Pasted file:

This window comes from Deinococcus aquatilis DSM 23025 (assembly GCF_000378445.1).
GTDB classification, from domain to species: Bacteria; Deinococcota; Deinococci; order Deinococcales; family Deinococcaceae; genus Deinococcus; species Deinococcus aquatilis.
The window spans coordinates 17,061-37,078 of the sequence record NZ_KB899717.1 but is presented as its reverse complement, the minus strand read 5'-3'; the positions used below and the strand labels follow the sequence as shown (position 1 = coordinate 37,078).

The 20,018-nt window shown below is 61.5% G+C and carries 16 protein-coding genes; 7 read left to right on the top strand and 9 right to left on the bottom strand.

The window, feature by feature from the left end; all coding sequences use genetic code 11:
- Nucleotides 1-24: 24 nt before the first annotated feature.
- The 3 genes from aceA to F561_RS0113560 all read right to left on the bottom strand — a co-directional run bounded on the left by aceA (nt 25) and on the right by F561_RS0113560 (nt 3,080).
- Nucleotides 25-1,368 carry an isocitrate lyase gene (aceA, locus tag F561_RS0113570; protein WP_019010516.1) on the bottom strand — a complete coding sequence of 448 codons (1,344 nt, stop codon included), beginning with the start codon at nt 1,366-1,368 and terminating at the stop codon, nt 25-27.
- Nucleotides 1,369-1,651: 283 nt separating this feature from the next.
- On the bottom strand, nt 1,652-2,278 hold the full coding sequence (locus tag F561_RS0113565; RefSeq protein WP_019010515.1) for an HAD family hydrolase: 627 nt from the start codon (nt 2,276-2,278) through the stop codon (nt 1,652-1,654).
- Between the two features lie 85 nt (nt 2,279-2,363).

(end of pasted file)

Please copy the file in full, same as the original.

This window comes from Deinococcus aquatilis DSM 23025 (assembly GCF_000378445.1).
GTDB classification, from domain to species: Bacteria; Deinococcota; Deinococci; order Deinococcales; family Deinococcaceae; genus Deinococcus; species Deinococcus aquatilis.
The window spans coordinates 17,061-37,078 of the sequence record NZ_KB899717.1 but is presented as its reverse complement, the minus strand read 5'-3'; the positions used below and the strand labels follow the sequence as shown (position 1 = coordinate 37,078).

The 20,018-nt window shown below is 61.5% G+C and carries 16 protein-coding genes; 7 read left to right on the top strand and 9 right to left on the bottom strand.

The window, feature by feature from the left end; all coding sequences use genetic code 11:
- Nucleotides 1-24: 24 nt before the first annotated feature.
- The 3 genes from aceA to F561_RS0113560 all read right to left on the bottom strand — a co-directional run bounded on the left by aceA (nt 25) and on the right by F561_RS0113560 (nt 3,080).
- Nucleotides 25-1,368 carry an isocitrate lyase gene (aceA, locus tag F561_RS0113570; protein WP_019010516.1) on the bottom strand — a complete coding sequence of 448 codons (1,344 nt, stop codon included), beginning with the start codon at nt 1,366-1,368 and terminating at the stop codon, nt 25-27.
- Nucleotides 1,369-1,651: 283 nt separating this feature from the next.
- On the bottom strand, nt 1,652-2,278 hold the full coding sequence (locus tag F561_RS0113565; RefSeq protein WP_019010515.1) for an HAD family hydrolase: 627 nt from the start codon (nt 2,276-2,278) through the stop codon (nt 1,652-1,654).
- Between the two features lie 85 nt (nt 2,279-2,363).